According to CBS News, one in three Americans were prescribed opioids in 2015. About 5% of these individuals obtained the drugs through illicit means, and 0.8% reported being fully addicted to opioids.
Most people obtain opioids legally, getting a prescription from a legitimate doctor for pain. Unfortunately, a small percentage of individuals who innocently begin taking opioids for pain end up dealing with a full-fledged addiction down the road.
Johns Hopkins Arthritis Center said “…studies of chronic opioid therapy found that all patients who developed problems with opioid use had a prior history of substance abuse,” and cited a study in which just 4 of 12,000 patients treated with opioids became dependent on the substances.
Pros and Cons of Opioid Therapy for Chronic Pain Sufferers
Opioids can be useful to those who truly need them (individuals who experience chronic pain that is not resolved via physiotherapy or some other means or are receiving palliative or end-of-life care, for example). However, besides having the potential to be abused, this type of drug has additional drawbacks. Opioids can cause:
- Delirium (more a concern for elderly patients)
- Decreased cognitive performance
- Significant withdrawal symptoms when discontinued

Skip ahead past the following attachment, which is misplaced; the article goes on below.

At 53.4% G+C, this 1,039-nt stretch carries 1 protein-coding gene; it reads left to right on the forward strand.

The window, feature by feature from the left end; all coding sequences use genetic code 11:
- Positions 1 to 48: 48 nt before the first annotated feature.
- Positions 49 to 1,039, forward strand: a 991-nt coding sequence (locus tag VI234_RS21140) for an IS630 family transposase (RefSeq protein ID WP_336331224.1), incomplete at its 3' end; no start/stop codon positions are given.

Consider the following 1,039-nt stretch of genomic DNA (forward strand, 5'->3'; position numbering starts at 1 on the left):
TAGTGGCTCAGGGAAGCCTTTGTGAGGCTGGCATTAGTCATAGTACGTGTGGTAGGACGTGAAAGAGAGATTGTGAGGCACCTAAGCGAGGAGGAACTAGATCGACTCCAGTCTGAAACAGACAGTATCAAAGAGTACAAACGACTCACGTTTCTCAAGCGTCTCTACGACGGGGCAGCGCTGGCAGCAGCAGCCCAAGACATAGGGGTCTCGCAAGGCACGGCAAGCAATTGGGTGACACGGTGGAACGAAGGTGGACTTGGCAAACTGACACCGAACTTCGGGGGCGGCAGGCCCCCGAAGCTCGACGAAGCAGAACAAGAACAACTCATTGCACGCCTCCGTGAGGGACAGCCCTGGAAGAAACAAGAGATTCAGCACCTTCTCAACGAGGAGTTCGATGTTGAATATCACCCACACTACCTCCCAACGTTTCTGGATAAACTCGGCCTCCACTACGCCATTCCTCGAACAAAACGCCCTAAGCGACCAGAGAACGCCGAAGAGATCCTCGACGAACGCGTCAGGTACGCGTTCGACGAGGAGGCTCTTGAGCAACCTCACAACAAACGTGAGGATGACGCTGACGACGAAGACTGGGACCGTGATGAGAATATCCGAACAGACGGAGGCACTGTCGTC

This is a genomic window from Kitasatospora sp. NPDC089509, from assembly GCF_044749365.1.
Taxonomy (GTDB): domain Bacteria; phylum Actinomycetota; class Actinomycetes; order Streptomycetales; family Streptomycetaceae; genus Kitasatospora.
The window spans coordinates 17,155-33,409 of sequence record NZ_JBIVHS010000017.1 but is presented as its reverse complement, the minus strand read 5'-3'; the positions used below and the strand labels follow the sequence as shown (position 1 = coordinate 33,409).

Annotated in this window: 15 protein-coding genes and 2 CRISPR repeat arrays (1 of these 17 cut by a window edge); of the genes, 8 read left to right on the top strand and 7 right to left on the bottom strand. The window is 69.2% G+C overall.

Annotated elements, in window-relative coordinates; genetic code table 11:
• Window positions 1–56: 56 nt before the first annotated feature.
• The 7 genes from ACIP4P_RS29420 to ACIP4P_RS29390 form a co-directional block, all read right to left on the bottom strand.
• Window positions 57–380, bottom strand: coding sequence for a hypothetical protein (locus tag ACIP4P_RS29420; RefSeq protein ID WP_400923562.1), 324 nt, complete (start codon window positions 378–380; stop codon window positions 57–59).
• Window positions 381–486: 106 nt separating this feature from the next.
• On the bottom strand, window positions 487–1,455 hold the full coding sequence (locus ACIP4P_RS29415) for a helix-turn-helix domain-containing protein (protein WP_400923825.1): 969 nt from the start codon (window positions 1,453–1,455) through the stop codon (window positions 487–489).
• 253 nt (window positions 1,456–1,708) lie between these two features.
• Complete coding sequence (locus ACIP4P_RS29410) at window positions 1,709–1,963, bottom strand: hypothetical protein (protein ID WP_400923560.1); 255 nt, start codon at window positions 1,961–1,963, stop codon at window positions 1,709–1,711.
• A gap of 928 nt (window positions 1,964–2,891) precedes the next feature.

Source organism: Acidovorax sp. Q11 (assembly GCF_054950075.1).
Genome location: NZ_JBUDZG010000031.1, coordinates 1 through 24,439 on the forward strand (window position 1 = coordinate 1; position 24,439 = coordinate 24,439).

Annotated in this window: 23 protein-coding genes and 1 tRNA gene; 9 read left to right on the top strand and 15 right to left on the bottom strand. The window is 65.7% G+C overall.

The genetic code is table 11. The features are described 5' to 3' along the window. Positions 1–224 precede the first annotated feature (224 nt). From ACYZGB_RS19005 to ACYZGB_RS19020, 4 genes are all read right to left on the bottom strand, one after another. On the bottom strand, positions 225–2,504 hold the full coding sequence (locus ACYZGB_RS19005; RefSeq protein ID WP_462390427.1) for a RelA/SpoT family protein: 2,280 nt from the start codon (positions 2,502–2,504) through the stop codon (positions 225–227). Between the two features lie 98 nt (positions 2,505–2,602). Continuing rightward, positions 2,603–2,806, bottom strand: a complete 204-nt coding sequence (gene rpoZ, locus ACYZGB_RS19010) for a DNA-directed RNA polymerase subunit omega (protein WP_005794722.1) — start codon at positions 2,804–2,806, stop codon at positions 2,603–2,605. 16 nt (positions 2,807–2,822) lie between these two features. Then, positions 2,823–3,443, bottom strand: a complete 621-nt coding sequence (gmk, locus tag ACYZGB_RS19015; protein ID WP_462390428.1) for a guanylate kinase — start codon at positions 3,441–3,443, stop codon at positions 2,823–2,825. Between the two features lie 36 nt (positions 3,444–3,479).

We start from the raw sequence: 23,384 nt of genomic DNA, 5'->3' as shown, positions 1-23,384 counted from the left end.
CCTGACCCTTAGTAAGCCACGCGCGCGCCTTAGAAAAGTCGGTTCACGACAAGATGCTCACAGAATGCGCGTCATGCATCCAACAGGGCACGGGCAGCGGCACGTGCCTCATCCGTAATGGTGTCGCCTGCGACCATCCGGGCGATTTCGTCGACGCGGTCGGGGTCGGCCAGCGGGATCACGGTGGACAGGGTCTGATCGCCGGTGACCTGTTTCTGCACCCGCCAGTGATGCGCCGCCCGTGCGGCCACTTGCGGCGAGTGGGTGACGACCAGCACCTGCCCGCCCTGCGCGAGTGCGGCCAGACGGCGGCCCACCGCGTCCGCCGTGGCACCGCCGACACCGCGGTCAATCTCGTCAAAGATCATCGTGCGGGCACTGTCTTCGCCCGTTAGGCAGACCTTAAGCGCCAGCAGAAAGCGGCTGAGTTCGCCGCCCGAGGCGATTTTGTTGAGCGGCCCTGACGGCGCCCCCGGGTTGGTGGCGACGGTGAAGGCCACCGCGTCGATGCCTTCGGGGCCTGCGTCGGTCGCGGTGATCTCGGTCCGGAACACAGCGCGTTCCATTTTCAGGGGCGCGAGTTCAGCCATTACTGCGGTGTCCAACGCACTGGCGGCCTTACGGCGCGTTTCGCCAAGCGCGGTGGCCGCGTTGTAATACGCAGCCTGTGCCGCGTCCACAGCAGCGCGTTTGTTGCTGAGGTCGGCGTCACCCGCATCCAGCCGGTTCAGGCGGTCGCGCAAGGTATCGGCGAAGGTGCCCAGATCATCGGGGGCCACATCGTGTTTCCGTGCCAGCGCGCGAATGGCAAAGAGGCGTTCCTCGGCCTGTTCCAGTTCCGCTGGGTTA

Thankfully, opioids are not the only treatment option for people who deal with chronic pain. For some of these individuals, physiotherapy, a drug-free treatment, is the solution.
Avoid Opioids and Control Pain with Physiotherapy
Some individuals will find that their chronic pain lessens or is eliminated through physiotherapy. Physiotherapy is a drug-free, exercise-based treatment that can be very effective at treating pain as well as a host of other health issues.
A physiotherapist is a first-line healthcare provider who facilitates a physiotherapy program. In Canada, individuals do not need a referral to see a physiotherapist. A physiotherapist assists those who are injured, ill, or have a disability via exercise and movement, manual therapy, advice, and education.
According to the Centers for Disease Control and Prevention, physiotherapy is a recommended non-opioid approach to pain control. The American Physical Therapy Association suggested that patients consider physiotherapy when…
- They are not open to trying prescribed opioids.
- They want the cause of the pain to be resolved, not masked.
- “Pain or function problems are related to low back, hip or knee osteoarthritis, or fibromyalgia. The CDC cites ‘high-quality evidence’ supporting exercise as part of a physical therapy treatment plan for those familiar conditions.”
- They have been experiencing pain for more than 90 days (pain that lasts at least 3 months is considered chronic).
- Opioids have been prescribed to them for pain. “Even in situations when opioids are prescribed, the CDC recommends that patients should receive ‘the lowest effective dosage,’ and opioids ‘should be combined’ with non-opioid therapies such as (physiotherapy).”